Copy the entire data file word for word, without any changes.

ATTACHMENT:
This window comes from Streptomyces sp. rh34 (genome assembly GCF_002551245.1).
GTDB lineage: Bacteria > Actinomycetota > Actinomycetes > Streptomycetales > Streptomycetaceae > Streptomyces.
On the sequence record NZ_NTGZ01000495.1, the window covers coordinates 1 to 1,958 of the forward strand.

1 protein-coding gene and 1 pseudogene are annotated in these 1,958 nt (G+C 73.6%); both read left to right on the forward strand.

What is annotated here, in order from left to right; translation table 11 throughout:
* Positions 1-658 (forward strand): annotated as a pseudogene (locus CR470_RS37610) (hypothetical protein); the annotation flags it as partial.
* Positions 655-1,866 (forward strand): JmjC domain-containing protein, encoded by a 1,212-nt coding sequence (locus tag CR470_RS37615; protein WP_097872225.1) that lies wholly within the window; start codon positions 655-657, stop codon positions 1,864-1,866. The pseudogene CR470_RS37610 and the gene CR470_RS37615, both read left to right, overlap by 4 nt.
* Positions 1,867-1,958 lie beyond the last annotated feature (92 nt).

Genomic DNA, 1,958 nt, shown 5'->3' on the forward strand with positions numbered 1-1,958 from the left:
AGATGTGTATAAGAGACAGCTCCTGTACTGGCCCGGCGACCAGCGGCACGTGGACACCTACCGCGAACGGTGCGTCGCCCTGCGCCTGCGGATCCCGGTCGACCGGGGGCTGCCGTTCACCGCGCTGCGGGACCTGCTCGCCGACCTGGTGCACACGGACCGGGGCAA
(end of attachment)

This window comes from Streptomyces sp. rh34 (genome assembly GCF_002551245.1).
GTDB lineage: Bacteria > Actinomycetota > Actinomycetes > Streptomycetales > Streptomycetaceae > Streptomyces.
On the sequence record NZ_NTGZ01000495.1, the window covers coordinates 1 to 1,958 of the forward strand.

1 protein-coding gene and 1 pseudogene are annotated in these 1,958 nt (G+C 73.6%); both read left to right on the forward strand.

What is annotated here, in order from left to right; translation table 11 throughout:
* Positions 1-658 (forward strand): annotated as a pseudogene (locus CR470_RS37610) (hypothetical protein); the annotation flags it as partial.
* Positions 655-1,866 (forward strand): JmjC domain-containing protein, encoded by a 1,212-nt coding sequence (locus tag CR470_RS37615; protein WP_097872225.1) that lies wholly within the window; start codon positions 655-657, stop codon positions 1,864-1,866. The pseudogene CR470_RS37610 and the gene CR470_RS37615, both read left to right, overlap by 4 nt.
* Positions 1,867-1,958 lie beyond the last annotated feature (92 nt).

Genomic DNA, 1,958 nt, shown 5'->3' on the forward strand with positions numbered 1-1,958 from the left:
AGATGTGTATAAGAGACAGCTCCTGTACTGGCCCGGCGACCAGCGGCACGTGGACACCTACCGCGAACGGTGCGTCGCCCTGCGCCTGCGGATCCCGGTCGACCGGGGGCTGCCGTTCACCGCGCTGCGGGACCTGCTCGCCGACCTGGTGCACACGGACCGGGGCAA